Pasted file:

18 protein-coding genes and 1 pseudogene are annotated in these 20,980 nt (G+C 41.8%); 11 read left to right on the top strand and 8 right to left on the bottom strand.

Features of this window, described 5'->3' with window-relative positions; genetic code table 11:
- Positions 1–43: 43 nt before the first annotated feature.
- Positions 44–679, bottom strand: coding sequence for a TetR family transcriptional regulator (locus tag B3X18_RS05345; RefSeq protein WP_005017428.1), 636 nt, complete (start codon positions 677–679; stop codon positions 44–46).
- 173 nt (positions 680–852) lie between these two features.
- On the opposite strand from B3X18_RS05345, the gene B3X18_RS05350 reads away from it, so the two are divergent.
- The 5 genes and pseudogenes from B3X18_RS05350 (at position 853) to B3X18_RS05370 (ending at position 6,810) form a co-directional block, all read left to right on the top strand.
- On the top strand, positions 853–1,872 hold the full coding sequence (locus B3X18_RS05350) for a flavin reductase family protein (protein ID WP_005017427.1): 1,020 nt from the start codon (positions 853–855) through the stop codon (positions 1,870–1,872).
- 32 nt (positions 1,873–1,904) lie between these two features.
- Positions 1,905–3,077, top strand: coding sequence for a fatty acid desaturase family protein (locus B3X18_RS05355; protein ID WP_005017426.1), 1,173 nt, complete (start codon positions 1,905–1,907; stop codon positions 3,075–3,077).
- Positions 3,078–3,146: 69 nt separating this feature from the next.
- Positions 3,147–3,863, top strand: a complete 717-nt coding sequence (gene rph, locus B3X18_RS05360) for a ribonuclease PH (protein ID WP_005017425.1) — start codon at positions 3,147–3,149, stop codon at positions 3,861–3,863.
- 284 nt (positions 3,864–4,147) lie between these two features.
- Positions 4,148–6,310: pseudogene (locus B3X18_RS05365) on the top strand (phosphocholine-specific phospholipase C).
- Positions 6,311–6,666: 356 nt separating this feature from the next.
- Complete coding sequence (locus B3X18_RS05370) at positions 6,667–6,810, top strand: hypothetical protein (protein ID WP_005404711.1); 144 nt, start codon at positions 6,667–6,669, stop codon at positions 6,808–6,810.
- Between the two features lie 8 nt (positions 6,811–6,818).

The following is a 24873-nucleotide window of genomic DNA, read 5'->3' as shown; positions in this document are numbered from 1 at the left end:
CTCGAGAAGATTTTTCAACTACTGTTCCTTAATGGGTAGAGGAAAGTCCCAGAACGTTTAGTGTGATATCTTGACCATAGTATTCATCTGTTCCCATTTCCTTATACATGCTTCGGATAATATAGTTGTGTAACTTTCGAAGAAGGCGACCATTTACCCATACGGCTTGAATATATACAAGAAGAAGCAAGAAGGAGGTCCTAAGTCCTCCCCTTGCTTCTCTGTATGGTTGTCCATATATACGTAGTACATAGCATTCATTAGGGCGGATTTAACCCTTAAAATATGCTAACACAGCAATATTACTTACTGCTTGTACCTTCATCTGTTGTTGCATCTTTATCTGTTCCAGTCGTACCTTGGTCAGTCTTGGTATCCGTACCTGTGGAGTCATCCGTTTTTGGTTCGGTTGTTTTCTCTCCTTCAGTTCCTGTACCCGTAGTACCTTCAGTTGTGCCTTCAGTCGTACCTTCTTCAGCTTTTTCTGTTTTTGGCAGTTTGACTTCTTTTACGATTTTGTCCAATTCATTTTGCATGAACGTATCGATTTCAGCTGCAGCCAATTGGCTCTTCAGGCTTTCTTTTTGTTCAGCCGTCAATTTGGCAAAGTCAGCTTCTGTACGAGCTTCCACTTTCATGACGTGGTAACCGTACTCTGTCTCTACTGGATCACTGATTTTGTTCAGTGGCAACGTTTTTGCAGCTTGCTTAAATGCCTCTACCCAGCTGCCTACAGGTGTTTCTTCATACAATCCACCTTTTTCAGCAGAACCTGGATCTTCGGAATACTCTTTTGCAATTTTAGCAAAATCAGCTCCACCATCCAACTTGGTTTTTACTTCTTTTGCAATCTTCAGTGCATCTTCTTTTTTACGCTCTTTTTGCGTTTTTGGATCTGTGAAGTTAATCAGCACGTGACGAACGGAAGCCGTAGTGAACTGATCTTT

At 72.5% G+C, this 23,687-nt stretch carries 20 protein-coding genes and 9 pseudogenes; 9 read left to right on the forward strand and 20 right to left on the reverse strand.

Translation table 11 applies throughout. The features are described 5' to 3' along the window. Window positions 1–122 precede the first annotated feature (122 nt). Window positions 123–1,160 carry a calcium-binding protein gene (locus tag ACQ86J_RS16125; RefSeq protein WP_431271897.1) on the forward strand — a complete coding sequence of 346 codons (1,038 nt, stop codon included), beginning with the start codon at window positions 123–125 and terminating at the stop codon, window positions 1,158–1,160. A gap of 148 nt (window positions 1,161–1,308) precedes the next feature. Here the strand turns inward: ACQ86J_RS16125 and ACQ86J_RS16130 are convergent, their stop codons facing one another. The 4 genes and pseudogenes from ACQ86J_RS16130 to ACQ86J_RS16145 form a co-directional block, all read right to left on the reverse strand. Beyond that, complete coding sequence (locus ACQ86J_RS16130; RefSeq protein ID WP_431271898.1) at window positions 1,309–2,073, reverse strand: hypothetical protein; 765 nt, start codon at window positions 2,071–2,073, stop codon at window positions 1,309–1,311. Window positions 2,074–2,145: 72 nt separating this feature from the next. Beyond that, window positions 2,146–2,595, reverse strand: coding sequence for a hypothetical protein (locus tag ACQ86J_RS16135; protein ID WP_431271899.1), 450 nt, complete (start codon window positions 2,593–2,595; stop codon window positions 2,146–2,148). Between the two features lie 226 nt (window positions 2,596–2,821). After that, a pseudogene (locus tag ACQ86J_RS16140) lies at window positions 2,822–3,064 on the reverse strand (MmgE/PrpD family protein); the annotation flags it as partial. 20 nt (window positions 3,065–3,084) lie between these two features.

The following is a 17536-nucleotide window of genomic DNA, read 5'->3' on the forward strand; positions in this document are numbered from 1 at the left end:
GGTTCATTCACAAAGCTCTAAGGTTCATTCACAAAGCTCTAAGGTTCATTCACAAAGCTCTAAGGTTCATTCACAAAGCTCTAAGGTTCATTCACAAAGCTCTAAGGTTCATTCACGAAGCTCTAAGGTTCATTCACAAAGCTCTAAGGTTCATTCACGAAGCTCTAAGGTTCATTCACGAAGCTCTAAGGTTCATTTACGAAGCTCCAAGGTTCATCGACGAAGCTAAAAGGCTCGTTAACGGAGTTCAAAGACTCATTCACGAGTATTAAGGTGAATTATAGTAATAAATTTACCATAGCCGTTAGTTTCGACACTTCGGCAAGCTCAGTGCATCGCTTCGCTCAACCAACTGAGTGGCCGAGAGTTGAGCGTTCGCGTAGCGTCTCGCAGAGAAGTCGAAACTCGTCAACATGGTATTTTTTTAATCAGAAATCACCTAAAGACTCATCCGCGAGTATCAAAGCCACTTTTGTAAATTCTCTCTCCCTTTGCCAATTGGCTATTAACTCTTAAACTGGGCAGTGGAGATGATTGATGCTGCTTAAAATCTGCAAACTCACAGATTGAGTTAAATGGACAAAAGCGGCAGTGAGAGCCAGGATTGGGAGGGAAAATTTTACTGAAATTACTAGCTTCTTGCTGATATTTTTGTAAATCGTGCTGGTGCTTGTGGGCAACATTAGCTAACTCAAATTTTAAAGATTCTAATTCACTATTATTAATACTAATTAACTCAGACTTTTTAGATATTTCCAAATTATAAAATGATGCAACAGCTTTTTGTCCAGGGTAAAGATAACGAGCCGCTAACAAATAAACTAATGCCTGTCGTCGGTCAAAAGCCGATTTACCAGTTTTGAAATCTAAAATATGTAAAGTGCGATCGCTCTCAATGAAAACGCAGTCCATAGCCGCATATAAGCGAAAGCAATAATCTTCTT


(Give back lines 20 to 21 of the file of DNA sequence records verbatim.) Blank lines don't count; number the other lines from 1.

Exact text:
At 72.5% G+C, this 23,687-nt stretch carries 20 protein-coding genes and 9 pseudogenes; 9 read left to right on the forward strand and 20 right to left on the reverse strand.

Translation table 11 applies throughout. The features are described 5' to 3' along the window. Window positions 1–122 precede the first annotated feature (122 nt). Window positions 123–1,160 carry a calcium-binding protein gene (locus tag ACQ86J_RS16125; RefSeq protein WP_431271897.1) on the forward strand — a complete coding sequence of 346 codons (1,038 nt, stop codon included), beginning with the start codon at window positions 123–125 and terminating at the stop codon, window positions 1,158–1,160. A gap of 148 nt (window positions 1,161–1,308) precedes the next feature. Here the strand turns inward: ACQ86J_RS16125 and ACQ86J_RS16130 are convergent, their stop codons facing one another. The 4 genes and pseudogenes from ACQ86J_RS16130 to ACQ86J_RS16145 form a co-directional block, all read right to left on the reverse strand. Beyond that, complete coding sequence (locus ACQ86J_RS16130; RefSeq protein ID WP_431271898.1) at window positions 1,309–2,073, reverse strand: hypothetical protein; 765 nt, start codon at window positions 2,071–2,073, stop codon at window positions 1,309–1,311. Window positions 2,074–2,145: 72 nt separating this feature from the next. Beyond that, window positions 2,146–2,595, reverse strand: coding sequence for a hypothetical protein (locus tag ACQ86J_RS16135; protein ID WP_431271899.1), 450 nt, complete (start codon window positions 2,593–2,595; stop codon window positions 2,146–2,148). Between the two features lie 226 nt (window positions 2,596–2,821). After that, a pseudogene (locus tag ACQ86J_RS16140) lies at window positions 2,822–3,064 on the reverse strand (MmgE/PrpD family protein); the annotation flags it as partial. 20 nt (window positions 3,065–3,084) lie between these two features.